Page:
The latest issue of the journal of the John Meade Falkner Society (number 14, July 2013) includes rare material by the author of The Lost Stradivarius, Moonfleet and The Nebuly Coat, and essays on little-known aspects of his life and work.
George Woodman explores Falkner's final published piece of fiction in "Charalampia: A Quasi-Byzantine Romance?", and notes that it adds to our regret that Falkner did not write more fiction in his later years. One reason was certainly that Falkner was a very busy man in his role as Company Secretary of Armstrong, a major armaments firm, and another essay in this issue discusses Falkner's visit to Brazil in 1906 to sell warships, with quotations from letters showing his shrewd observation of character and brisk business sense.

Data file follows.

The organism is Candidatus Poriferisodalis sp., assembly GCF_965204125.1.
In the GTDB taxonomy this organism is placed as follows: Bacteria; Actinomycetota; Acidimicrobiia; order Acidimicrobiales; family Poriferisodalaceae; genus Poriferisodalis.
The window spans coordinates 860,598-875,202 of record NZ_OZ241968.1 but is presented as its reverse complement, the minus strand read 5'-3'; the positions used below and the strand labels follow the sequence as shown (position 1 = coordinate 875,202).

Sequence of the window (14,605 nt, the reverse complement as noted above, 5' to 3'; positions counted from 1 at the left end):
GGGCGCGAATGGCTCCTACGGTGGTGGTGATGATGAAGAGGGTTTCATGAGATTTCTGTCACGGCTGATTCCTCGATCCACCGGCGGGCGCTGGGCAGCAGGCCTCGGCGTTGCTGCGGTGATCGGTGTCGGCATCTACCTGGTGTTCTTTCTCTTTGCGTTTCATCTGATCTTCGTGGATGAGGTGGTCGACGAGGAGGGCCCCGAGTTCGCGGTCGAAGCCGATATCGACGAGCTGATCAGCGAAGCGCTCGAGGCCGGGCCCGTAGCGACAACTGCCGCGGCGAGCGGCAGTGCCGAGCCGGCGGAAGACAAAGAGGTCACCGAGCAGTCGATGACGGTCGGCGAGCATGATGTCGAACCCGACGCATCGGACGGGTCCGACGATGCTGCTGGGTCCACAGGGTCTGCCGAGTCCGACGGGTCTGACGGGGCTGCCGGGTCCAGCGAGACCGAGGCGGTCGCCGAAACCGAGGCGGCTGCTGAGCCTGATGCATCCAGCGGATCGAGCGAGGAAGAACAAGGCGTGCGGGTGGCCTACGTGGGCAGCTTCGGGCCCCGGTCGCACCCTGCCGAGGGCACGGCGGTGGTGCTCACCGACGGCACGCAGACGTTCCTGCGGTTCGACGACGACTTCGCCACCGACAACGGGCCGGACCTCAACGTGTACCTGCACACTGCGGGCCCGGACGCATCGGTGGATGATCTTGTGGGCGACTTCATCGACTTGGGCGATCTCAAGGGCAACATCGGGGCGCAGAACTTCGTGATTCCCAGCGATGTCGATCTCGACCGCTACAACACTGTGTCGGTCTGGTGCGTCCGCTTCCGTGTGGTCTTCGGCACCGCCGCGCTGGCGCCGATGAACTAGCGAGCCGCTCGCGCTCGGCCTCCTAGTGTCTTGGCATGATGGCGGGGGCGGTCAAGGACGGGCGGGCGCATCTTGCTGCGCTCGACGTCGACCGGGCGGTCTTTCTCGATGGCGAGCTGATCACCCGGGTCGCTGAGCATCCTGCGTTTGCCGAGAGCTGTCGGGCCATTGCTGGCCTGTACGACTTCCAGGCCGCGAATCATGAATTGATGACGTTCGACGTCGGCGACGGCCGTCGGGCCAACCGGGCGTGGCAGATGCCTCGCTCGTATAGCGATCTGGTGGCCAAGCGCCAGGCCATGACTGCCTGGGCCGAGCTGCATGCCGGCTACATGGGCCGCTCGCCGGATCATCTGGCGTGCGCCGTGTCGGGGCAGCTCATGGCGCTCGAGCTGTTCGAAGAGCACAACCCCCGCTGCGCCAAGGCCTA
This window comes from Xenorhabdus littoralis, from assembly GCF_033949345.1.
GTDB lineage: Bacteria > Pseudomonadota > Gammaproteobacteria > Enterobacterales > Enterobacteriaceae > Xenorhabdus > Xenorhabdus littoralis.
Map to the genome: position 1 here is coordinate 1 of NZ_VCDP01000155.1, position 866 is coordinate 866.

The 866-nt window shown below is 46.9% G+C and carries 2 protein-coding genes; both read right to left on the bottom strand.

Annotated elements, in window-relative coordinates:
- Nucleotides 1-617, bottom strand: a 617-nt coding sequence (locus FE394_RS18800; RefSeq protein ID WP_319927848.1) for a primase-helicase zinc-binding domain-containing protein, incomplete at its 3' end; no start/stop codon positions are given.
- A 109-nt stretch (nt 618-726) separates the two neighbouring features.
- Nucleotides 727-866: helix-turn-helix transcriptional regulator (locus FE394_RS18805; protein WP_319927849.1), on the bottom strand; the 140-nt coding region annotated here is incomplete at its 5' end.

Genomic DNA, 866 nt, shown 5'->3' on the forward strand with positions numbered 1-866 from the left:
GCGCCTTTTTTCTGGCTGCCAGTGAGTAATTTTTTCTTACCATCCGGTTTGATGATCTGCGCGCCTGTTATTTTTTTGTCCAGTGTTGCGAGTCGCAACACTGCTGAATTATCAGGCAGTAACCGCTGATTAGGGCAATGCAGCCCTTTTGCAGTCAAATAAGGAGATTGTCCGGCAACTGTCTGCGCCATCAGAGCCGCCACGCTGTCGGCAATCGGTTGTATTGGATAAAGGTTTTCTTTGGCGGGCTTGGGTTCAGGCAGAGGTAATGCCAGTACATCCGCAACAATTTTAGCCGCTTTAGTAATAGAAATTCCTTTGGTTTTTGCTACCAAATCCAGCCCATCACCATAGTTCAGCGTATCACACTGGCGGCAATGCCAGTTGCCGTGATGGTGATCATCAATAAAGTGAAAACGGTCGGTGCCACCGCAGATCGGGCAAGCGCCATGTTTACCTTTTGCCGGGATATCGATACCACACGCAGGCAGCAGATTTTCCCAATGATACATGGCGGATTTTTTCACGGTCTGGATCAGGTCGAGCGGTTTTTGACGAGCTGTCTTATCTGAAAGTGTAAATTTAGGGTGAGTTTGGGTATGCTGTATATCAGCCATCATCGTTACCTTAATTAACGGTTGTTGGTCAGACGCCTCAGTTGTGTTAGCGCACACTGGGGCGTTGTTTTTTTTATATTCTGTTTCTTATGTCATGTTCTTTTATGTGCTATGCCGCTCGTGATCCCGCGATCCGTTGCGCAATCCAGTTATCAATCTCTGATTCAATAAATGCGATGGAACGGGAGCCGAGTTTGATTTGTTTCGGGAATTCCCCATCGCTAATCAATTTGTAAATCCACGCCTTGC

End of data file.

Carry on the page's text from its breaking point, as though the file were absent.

Journal Editor Kenneth Hillier has made an excellent find in an old school journal of an account by Falkner of a boating trip on the Thames with friends: the excursion was beset by wind and rain, and the account has some of the facetious flavour of Jerome's Three Men in a Boat. There's also a consideration by George Robson of the use of underground passages in Falkner's fiction, with discussion of some genuine examples which might have inspired these. Finally, the issue also reprints a previously uncollected poem by Falkner, 'Villa Adriana'. The journal is free to members of the Society, and there is also a regular newsletter.
Remembering Richard Dalby
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